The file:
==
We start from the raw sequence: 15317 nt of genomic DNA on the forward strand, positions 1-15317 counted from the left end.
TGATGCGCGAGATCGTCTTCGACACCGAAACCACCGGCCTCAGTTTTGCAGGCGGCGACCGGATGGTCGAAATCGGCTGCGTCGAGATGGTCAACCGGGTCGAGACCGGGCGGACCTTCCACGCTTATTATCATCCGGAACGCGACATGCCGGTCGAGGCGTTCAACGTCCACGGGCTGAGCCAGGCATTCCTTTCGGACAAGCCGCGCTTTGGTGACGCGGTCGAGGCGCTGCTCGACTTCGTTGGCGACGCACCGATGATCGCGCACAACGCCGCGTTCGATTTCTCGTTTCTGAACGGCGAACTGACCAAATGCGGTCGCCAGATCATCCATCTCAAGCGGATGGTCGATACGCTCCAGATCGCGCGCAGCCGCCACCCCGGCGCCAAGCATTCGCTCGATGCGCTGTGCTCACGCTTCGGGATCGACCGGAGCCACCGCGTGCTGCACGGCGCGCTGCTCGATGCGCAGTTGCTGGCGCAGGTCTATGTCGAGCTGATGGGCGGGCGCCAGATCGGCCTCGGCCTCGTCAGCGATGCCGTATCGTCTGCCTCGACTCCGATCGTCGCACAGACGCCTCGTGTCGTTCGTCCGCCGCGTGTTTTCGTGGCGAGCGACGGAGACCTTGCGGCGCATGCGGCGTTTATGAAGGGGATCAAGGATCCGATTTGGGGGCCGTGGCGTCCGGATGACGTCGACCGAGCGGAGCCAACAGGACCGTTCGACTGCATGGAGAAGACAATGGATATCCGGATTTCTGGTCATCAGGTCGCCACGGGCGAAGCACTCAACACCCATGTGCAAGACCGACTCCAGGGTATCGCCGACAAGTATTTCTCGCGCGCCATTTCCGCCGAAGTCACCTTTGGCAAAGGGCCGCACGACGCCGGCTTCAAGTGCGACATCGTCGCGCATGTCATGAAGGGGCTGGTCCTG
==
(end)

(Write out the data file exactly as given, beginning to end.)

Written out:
We start from the raw sequence: 15317 nt of genomic DNA on the forward strand, positions 1-15317 counted from the left end.
TGATGCGCGAGATCGTCTTCGACACCGAAACCACCGGCCTCAGTTTTGCAGGCGGCGACCGGATGGTCGAAATCGGCTGCGTCGAGATGGTCAACCGGGTCGAGACCGGGCGGACCTTCCACGCTTATTATCATCCGGAACGCGACATGCCGGTCGAGGCGTTCAACGTCCACGGGCTGAGCCAGGCATTCCTTTCGGACAAGCCGCGCTTTGGTGACGCGGTCGAGGCGCTGCTCGACTTCGTTGGCGACGCACCGATGATCGCGCACAACGCCGCGTTCGATTTCTCGTTTCTGAACGGCGAACTGACCAAATGCGGTCGCCAGATCATCCATCTCAAGCGGATGGTCGATACGCTCCAGATCGCGCGCAGCCGCCACCCCGGCGCCAAGCATTCGCTCGATGCGCTGTGCTCACGCTTCGGGATCGACCGGAGCCACCGCGTGCTGCACGGCGCGCTGCTCGATGCGCAGTTGCTGGCGCAGGTCTATGTCGAGCTGATGGGCGGGCGCCAGATCGGCCTCGGCCTCGTCAGCGATGCCGTATCGTCTGCCTCGACTCCGATCGTCGCACAGACGCCTCGTGTCGTTCGTCCGCCGCGTGTTTTCGTGGCGAGCGACGGAGACCTTGCGGCGCATGCGGCGTTTATGAAGGGGATCAAGGATCCGATTTGGGGGCCGTGGCGTCCGGATGACGTCGACCGAGCGGAGCCAACAGGACCGTTCGACTGCATGGAGAAGACAATGGATATCCGGATTTCTGGTCATCAGGTCGCCACGGGCGAAGCACTCAACACCCATGTGCAAGACCGACTCCAGGGTATCGCCGACAAGTATTTCTCGCGCGCCATTTCCGCCGAAGTCACCTTTGGCAAAGGGCCGCACGACGCCGGCTTCAAGTGCGACATCGTCGCGCATGTCATGAAGGGGCTGGTCCTG